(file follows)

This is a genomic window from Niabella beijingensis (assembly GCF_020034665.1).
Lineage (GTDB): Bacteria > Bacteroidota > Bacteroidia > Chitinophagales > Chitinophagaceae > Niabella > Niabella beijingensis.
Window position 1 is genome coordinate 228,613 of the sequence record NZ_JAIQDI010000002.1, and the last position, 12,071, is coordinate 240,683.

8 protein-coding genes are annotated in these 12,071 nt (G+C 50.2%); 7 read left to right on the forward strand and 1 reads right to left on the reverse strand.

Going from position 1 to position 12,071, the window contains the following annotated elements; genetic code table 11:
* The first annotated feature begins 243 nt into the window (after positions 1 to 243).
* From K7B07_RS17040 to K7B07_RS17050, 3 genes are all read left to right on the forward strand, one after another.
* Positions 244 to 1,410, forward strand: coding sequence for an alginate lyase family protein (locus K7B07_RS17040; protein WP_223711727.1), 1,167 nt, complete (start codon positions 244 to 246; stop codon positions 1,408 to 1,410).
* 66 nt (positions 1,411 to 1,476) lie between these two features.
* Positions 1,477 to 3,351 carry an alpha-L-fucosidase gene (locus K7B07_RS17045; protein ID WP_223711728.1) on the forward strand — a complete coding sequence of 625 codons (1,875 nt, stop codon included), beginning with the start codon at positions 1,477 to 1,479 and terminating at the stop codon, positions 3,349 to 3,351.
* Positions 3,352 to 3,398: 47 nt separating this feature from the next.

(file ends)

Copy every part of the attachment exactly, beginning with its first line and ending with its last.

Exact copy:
This is a genomic window from Niabella beijingensis (assembly GCF_020034665.1).
Lineage (GTDB): Bacteria > Bacteroidota > Bacteroidia > Chitinophagales > Chitinophagaceae > Niabella > Niabella beijingensis.
Window position 1 is genome coordinate 228,613 of the sequence record NZ_JAIQDI010000002.1, and the last position, 12,071, is coordinate 240,683.

8 protein-coding genes are annotated in these 12,071 nt (G+C 50.2%); 7 read left to right on the forward strand and 1 reads right to left on the reverse strand.

Going from position 1 to position 12,071, the window contains the following annotated elements; genetic code table 11:
* The first annotated feature begins 243 nt into the window (after positions 1 to 243).
* From K7B07_RS17040 to K7B07_RS17050, 3 genes are all read left to right on the forward strand, one after another.
* Positions 244 to 1,410, forward strand: coding sequence for an alginate lyase family protein (locus K7B07_RS17040; protein WP_223711727.1), 1,167 nt, complete (start codon positions 244 to 246; stop codon positions 1,408 to 1,410).
* 66 nt (positions 1,411 to 1,476) lie between these two features.
* Positions 1,477 to 3,351 carry an alpha-L-fucosidase gene (locus K7B07_RS17045; protein ID WP_223711728.1) on the forward strand — a complete coding sequence of 625 codons (1,875 nt, stop codon included), beginning with the start codon at positions 1,477 to 1,479 and terminating at the stop codon, positions 3,349 to 3,351.
* Positions 3,352 to 3,398: 47 nt separating this feature from the next.